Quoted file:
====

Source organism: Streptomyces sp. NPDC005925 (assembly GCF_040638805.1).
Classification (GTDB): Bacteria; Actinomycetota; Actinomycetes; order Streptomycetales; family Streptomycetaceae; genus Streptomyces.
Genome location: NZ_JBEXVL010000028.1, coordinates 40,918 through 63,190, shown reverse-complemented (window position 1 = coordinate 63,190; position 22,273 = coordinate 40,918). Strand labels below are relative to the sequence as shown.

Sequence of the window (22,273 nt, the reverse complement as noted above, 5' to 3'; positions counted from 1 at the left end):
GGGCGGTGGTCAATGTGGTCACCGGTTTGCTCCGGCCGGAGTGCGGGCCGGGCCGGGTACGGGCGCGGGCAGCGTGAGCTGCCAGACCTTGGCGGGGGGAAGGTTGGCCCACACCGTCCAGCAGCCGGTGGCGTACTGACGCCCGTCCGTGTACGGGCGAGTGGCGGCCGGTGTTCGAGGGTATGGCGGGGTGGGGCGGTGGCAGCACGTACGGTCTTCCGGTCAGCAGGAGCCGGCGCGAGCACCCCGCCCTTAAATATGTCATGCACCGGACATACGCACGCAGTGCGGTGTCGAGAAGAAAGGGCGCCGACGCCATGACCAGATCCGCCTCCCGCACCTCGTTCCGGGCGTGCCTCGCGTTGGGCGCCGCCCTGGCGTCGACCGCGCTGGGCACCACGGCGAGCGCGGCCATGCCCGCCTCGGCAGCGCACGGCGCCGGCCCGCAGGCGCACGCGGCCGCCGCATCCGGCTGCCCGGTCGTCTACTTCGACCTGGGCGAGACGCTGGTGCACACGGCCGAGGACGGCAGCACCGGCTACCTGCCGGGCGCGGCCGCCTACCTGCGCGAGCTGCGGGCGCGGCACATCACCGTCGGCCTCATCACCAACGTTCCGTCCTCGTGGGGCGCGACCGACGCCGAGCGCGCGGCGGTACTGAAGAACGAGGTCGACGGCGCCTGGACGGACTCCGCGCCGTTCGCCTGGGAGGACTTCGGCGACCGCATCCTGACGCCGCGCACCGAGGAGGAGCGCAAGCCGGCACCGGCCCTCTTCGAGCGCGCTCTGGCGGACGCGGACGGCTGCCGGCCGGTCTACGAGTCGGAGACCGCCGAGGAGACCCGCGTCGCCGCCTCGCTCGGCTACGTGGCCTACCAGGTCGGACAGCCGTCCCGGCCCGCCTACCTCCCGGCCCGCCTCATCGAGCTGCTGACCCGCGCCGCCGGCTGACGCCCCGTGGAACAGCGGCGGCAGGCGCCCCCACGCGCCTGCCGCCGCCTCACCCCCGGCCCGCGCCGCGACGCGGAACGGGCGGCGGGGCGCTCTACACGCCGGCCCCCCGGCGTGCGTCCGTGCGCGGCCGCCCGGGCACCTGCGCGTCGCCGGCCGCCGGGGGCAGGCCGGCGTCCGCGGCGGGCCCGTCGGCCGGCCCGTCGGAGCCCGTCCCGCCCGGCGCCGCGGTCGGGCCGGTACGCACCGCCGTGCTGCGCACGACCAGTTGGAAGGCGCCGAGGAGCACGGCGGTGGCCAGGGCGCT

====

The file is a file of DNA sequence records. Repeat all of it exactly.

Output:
Source organism: Streptomyces sp. NPDC005925 (assembly GCF_040638805.1).
Classification (GTDB): Bacteria; Actinomycetota; Actinomycetes; order Streptomycetales; family Streptomycetaceae; genus Streptomyces.
Genome location: NZ_JBEXVL010000028.1, coordinates 40,918 through 63,190, shown reverse-complemented (window position 1 = coordinate 63,190; position 22,273 = coordinate 40,918). Strand labels below are relative to the sequence as shown.

Sequence of the window (22,273 nt, the reverse complement as noted above, 5' to 3'; positions counted from 1 at the left end):
GGGCGGTGGTCAATGTGGTCACCGGTTTGCTCCGGCCGGAGTGCGGGCCGGGCCGGGTACGGGCGCGGGCAGCGTGAGCTGCCAGACCTTGGCGGGGGGAAGGTTGGCCCACACCGTCCAGCAGCCGGTGGCGTACTGACGCCCGTCCGTGTACGGGCGAGTGGCGGCCGGTGTTCGAGGGTATGGCGGGGTGGGGCGGTGGCAGCACGTACGGTCTTCCGGTCAGCAGGAGCCGGCGCGAGCACCCCGCCCTTAAATATGTCATGCACCGGACATACGCACGCAGTGCGGTGTCGAGAAGAAAGGGCGCCGACGCCATGACCAGATCCGCCTCCCGCACCTCGTTCCGGGCGTGCCTCGCGTTGGGCGCCGCCCTGGCGTCGACCGCGCTGGGCACCACGGCGAGCGCGGCCATGCCCGCCTCGGCAGCGCACGGCGCCGGCCCGCAGGCGCACGCGGCCGCCGCATCCGGCTGCCCGGTCGTCTACTTCGACCTGGGCGAGACGCTGGTGCACACGGCCGAGGACGGCAGCACCGGCTACCTGCCGGGCGCGGCCGCCTACCTGCGCGAGCTGCGGGCGCGGCACATCACCGTCGGCCTCATCACCAACGTTCCGTCCTCGTGGGGCGCGACCGACGCCGAGCGCGCGGCGGTACTGAAGAACGAGGTCGACGGCGCCTGGACGGACTCCGCGCCGTTCGCCTGGGAGGACTTCGGCGACCGCATCCTGACGCCGCGCACCGAGGAGGAGCGCAAGCCGGCACCGGCCCTCTTCGAGCGCGCTCTGGCGGACGCGGACGGCTGCCGGCCGGTCTACGAGTCGGAGACCGCCGAGGAGACCCGCGTCGCCGCCTCGCTCGGCTACGTGGCCTACCAGGTCGGACAGCCGTCCCGGCCCGCCTACCTCCCGGCCCGCCTCATCGAGCTGCTGACCCGCGCCGCCGGCTGACGCCCCGTGGAACAGCGGCGGCAGGCGCCCCCACGCGCCTGCCGCCGCCTCACCCCCGGCCCGCGCCGCGACGCGGAACGGGCGGCGGGGCGCTCTACACGCCGGCCCCCCGGCGTGCGTCCGTGCGCGGCCGCCCGGGCACCTGCGCGTCGCCGGCCGCCGGGGGCAGGCCGGCGTCCGCGGCGGGCCCGTCGGCCGGCCCGTCGGAGCCCGTCCCGCCCGGCGCCGCGGTCGGGCCGGTACGCACCGCCGTGCTGCGCACGACCAGTTGGAAGGCGCCGAGGAGCACGGCGGTGGCCAGGGCGCT